Survival following heart transplantation is associated with several patient factors, including education and adherence with the medical regimen, according to a Northwestern Medicine® study published in the March 2013 issue of The Annals of Thoracic Surgery.
The group of Northwestern University Feinberg School of Medicine scientists examined demographic, behavioral, and health-related quality of life factors associated with mortality five to 10 years after the procedure. They found that more education was among the patient characteristics associated with increased survival.
“We also demonstrated that higher social and economic satisfaction related to home, neighborhood, community, work and financial needs are associated with improved survival,” said Steven Farmer, MD, PhD, an assistant professor in cardiology and the J. L. Kellogg School of Management.
Patients with coexisting cardiovascular and hematologic illnesses, such as low white cell count, had worse survival, as did patients with a larger number of cumulative infections and hospital readmissions.
“Previously, we’ve looked at factors out of a patient’s control and how it affects survival, factors like donor characteristics and how long it took to transplant the organ,” said Edwin McGee Jr., MD, associate professor in cardiac surgery. “This research clearly shows that the people who receive the heart come into play; that the ball is also in their court. Heart recipients have to follow strict medical regimens and be very proactive with regard to their own health care, and this research shows that people who have more education seem to better be able to negotiate all of those hurdles.”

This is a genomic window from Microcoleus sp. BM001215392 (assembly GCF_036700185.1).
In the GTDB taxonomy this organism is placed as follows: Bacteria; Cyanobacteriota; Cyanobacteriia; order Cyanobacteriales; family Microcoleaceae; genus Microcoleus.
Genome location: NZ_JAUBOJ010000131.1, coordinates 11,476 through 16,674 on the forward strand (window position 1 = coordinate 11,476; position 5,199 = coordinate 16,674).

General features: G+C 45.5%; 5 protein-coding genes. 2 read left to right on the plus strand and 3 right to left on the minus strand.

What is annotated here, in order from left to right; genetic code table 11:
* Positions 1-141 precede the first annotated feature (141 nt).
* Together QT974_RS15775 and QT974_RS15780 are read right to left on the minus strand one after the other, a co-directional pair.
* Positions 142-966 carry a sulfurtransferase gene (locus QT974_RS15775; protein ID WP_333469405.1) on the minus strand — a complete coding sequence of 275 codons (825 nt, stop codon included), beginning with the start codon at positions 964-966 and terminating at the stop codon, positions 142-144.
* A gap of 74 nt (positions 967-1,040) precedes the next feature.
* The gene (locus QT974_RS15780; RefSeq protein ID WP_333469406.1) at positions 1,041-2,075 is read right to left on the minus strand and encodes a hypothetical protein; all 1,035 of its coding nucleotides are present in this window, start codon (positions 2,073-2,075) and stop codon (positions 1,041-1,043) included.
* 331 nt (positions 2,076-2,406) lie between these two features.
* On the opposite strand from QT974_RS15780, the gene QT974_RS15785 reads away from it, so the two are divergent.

The collaborative group of faculty included members from the Center for Cardiovascular Innovation, Department of Surgery, Department of Medicine, Center for Healthcare Studies, and Divisions of Cardiology and Cardiac Surgery.
“This publication builds on the International Society for Heart and Lung Transplantation data by examining more than demographic and clinical variables,” said Kathleen Grady, PhD, associate professor of cardiac surgery and cardiology. “As expected, education was a strong predictive factor as was adherence to medical care, which has also been demonstrated in other transplant populations.”
“Patients who don’t adhere to their prescribed regimen have acute rejection and often die,” Grady said.
Younger transplant patients between the ages of 18-30 are especially vulnerable, and clinicians need to pay particular attention to this.
Surprising Marriage Correlation
The one study finding that surprised scientists was the correlation between health and marital status. Having received responses from more than 500 participants, marriage was related to worse survival.
“We thought that if a person was married they would have a base of social support, which might positively influence survival,” Grady said. “But we saw just the opposite. This might have to do with the reality that marital status is a complex variable, and we simply asked for a yes or no response.”
Multiple abstracts and articles have been published from this extensive database on long-term outcomes after heart transplantation. Originally funded by an R01 awarded to Grady, findings from this database have spawned new ideas for future research projects. For instance, a recently submitted National Heart Lung and Blood Institute R34 grant application will test an intervention to improve outcomes for young adults who underwent heart transplantation as children and transfer to adult care.